Despite the original OpenOffice no longer existing, its code was still made available at the time of its closure, leading to a variety of open-source projects using OpenOffice as a base to come into fruition. Most of the “forks” of the project use the same component names for every individual app in the suite. The access alternative is called “Base” and has its own file format .odb. With that being said, since it can’t open the .accdb format it is still no better than access in function. The only upside of the “basic” Base application is that it is completely free of charge.

  • Apache OpenOffice The Apache Foundation took over the original OpenOffice- leading to the birth of Apache OpenOffice. IBM gave them the initial help they needed to rewrite the entire OpenOffice suite so that it becomes the same as Lotus Symphony. However, since then IBM has withdrawn its help, and the project has almost withered away. With that being said, the project is still free to use.
  • LibreOffice One of the OpenOffice clones that turned out to be more successful. This suite actually has some upsides on MS Office. The biggest of these is that most of its apps are compatible with a variety of file formats within its niche. It also contains Base within its app suite. It is worth noting that it is available on all major operating systems(Windows, Linux, macOS, and Android)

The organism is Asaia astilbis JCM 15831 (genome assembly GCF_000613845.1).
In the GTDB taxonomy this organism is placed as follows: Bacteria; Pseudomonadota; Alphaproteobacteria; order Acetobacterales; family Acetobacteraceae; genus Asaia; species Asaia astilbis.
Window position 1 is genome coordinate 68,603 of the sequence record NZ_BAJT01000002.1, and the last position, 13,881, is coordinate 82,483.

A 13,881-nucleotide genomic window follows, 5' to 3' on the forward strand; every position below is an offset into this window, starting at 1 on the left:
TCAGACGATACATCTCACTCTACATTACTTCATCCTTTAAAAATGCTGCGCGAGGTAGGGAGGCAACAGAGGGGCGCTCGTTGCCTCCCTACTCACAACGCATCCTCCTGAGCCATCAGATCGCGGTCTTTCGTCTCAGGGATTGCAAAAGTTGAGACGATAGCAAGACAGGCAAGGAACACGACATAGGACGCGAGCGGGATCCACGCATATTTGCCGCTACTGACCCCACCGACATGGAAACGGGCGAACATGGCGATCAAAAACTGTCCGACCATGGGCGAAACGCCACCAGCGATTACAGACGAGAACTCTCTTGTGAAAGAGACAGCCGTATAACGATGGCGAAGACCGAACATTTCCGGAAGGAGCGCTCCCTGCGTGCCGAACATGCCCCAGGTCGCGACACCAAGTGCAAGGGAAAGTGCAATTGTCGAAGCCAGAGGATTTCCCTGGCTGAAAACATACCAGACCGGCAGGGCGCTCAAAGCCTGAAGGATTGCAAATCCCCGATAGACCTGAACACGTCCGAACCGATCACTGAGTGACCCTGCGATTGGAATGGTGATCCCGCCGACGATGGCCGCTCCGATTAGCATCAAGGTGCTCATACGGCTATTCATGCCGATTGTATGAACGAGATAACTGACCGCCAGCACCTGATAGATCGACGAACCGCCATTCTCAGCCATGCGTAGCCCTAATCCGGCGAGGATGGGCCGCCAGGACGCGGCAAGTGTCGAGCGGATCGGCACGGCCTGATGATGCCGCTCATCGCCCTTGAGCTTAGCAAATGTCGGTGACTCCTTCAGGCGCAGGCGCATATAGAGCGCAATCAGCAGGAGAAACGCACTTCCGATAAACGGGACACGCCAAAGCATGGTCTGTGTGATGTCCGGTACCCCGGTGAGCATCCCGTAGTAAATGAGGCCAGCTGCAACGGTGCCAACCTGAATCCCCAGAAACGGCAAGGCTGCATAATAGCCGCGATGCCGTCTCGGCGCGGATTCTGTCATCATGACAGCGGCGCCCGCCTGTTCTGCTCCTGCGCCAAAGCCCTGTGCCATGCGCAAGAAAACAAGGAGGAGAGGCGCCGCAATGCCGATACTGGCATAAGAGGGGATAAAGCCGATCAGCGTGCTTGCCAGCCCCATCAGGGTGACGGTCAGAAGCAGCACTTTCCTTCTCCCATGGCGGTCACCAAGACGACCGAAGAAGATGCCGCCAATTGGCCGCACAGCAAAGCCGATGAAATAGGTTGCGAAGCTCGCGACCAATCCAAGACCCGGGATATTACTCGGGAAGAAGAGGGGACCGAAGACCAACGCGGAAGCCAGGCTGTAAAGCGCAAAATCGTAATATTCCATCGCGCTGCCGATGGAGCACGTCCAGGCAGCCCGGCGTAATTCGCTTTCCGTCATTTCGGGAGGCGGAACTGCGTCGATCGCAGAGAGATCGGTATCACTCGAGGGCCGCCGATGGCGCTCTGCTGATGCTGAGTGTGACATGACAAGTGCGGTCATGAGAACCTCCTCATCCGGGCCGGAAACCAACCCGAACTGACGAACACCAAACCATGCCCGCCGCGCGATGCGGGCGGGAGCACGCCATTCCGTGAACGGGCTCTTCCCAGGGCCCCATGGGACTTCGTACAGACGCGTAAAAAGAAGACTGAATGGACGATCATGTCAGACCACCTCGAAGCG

• OxygenOffice Professional Much like LibreOffice in that it is a clone of OpenOffice that has had some success. Past some UI differences, it is essentially the same as LibreOffice in terms of Base inclusion and functionality. It’s supported by Linux and Windows.

2. Google Forms

Google Forms

Google’s entry into the Office market has made quite a bang. The biggest downside of the Google G- Suite is that its free version doesn’t quite contain all of the features that MS Office does. However, Google Forms allows you to make data entries and query screens, in addition to using Google’s Excel alternative(Sheets) as the back-end of your database.

Google Forms has an excellent, polished interface and it’s extremely easy to use in order to create a database even if you have no technical knowledge whatsoever. One of the upsides of Google G-Suite is how easy it is to integrate all of your projects with the cloud.

 3. Calligra Office

Calligra Office

Calligra Office made by KDE is an open-source office suite that is free of charge. The Calligra Office equivalent of Microsoft Access is Kexi. One of its upsides is that it uses .odb much like openoffice for its native file type. It is compatible with Windows, BSD Unix, Linux, and macOS. One of its biggest downsides is that the interface can be clunky and unintuitive.

4. Zoho Creator

Zoho Creator